Clarion Marine CMSP speakers and XC amps, premium value?

Ben Stein

Ben Stein

Publisher of Panbo.com, passionate marine electronics enthusiast, 100-ton USCG master.

9 Responses

  1. Hi Ben – “really high volume listening” — we generally try to anchor far away from those guys 🙂

    • Ben Stein Ben Stein says:

      Fair enough and well understood. I’m certainly not a fan of shaking the water, so maybe really high volume isn’t quite right. But, on a smaller boat on plane the volumes have to be elevated for the music to be audible. It’s at that level that the difference between Clarion’s value offering and higher end JL and Fusion speakers can be clearly appreciated.

      -Ben S.

      • Bruce C Pappas says:

        Smaller boat on plane? How do you plane on a mono-hull sailboat? Haha. I know Hartley is also a sailor, so how would these work on a sailboat?

        • I was just yanking on Ben’s leash 🙂 I do understand why small open boats need a high-volume stereo if you want to have tunes playing while blasting out to frighten the fishes. We were leaving the Lake Worth entrance one time with a largish sea running in (and an outgoing current, natch!) – and one of THOSE boats went past us with tunes blaring – and when they went off the top of a wave and impacted the next one, the tunes suddenly disappeared. I guess the stereo wasn’t rated for that many G’s of impact.. I noted the crew apparently wasn’t ready for it either, as they were in extensive disarray. Didn’t slow ’em down much, tho.

          I bet those speakers would work well at the volume levels found on most sailboats! We have a pair of ancient Bose speakers in our salon, and they still work well.

  2. Colin A says:

    I always wonder with sound quality tests. Over the years I have been on and off interested in higher end audio, but really I rarely can tell the difference between good and great. I mean I can tell bad and good but that’s about it. As a teenager I had a set of 1960’s pioneer speakers my dad gave me that he had bought in Japan. They were good but the midrange Boston acoustics that replaced them seemed mildly better. Right now my only dedicated home stereo has a nice Sony amp form the 90’s and a pair of radio shack presidian speakers (less then 50 bucks a pair) that really sound 95% of the Boston Acoustics to my ears.
    I have found the same with car and boat audio, going from $20 a pair speakers to $50-$100 a pair speakers makes alot of difference in sound but I struggle to tell the difference at higher price points.
    Of course trying to rationalize performance for dollar on something subjective often leads you away from the emotional and personal preference that drives many purchases.

    • Ben Stein Ben Stein says:

      Colin,

      You’re definitely onto something. I often recall an anecdote from a marine audio manufacturer. They reported that when they introduced their speakers they did so at a significant discount to the known names in the business. They sold okay, but not that well. Then, a couple of years later they “redesigned” their speakers and raised the pricing to match the big names. They report that sales increased significantly from this. Sometimes, it’s about perception and if you know these are expensive speakers you will perceive them as sounding better.

      It certainly makes a case for some blind listening tests. I do believe that I could easily tell the difference between the high end of JL or Fusion’s speakers and these, but those speakers cost multiples of what these cost.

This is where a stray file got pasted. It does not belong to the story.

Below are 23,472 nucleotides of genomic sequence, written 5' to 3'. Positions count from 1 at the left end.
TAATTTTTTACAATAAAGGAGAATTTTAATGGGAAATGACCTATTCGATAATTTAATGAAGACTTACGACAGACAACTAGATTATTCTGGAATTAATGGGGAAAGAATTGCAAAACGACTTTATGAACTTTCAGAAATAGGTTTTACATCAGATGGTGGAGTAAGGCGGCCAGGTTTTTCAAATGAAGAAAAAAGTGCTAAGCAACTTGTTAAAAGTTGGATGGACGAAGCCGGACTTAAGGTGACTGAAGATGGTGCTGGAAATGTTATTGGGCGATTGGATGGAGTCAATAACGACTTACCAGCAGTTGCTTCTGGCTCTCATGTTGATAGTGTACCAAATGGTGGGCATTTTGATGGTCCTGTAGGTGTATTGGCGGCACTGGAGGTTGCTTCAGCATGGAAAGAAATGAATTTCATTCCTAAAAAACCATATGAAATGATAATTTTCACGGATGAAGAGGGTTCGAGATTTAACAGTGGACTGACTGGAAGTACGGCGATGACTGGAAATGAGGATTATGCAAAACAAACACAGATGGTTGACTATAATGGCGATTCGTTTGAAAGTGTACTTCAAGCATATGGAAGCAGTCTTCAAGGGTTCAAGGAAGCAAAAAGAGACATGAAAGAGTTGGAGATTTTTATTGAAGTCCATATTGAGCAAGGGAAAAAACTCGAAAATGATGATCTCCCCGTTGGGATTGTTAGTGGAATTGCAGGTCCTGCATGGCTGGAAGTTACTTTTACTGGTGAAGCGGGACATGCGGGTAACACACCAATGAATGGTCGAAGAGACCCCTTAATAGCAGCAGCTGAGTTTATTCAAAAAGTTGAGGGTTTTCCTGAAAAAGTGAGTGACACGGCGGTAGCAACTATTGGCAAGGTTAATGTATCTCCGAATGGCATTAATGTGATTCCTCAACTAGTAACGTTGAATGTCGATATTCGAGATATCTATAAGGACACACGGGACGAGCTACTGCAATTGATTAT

-Ben S.

      • Ben, it strikes me that ALL comparisons of audio stuff is inherently subjective – and that means that what sounds “good” to you might be “mediocre” to me. You COULD do precise measurements of distortion, but completely distortion-free is NOT what people really want – they want distortion (either waveform or gain flatness) that sounds good the THEIR ear 🙂

        As an example, look at the folks going nutsoid over tube amplifiers – because they sound “warm” – but its just distortion – if you measured exactly what that “warm” tube amp was doing, you could replicate it exactly with a solid-state amp (but you’d better mark it a “tube amp”, because the snobs would insist they could tell the difference!) Maybe with a couple glass-encased dim lights inside?

        With speakers, what’s usually going on is that the cone inside isn’t able to keep up with/move as far as or move precisely the same as the variations of current through it. For sure, costs increase as performance in these areas improves, which leads to “you get what you pay for” or, as you’ve noticed here “my speakers are better because they cost more” 🙂

        For me, I’m happy to take your word for it – and there’s no doubt that an expert ear can tell a great deal by just listening!

      • Colin A says:

        I will sometimes grab one of the audio magazines in the Library and flip thru it. The descriptions of sound quality can be very entertaining. I follow Steve Guttenberg (not sure on spelling) who used to write for several online and print media on social media. I like him because he really tries not to pick on something just based on price point and seems to give things a fair shake. That said he does sometimes go down the rabbit hole on things that effect sound quality but are highly dubious (cabling etc) And he also sometimes has some absurd descriptions like most audio reviewers.

  3. Jose says:

    For me, the “minimum spec” for onboard audio has a name: Bose. Clarion, JBL, fusion, and all the rest come very short of the Bose quality.
    I have a confession to make… I used to have installed even a tube amplifier on my old trawler. Cleanliness and deep sound.
    Now I have just a small 27 but with Bose. I avoid all digital music as the devil.

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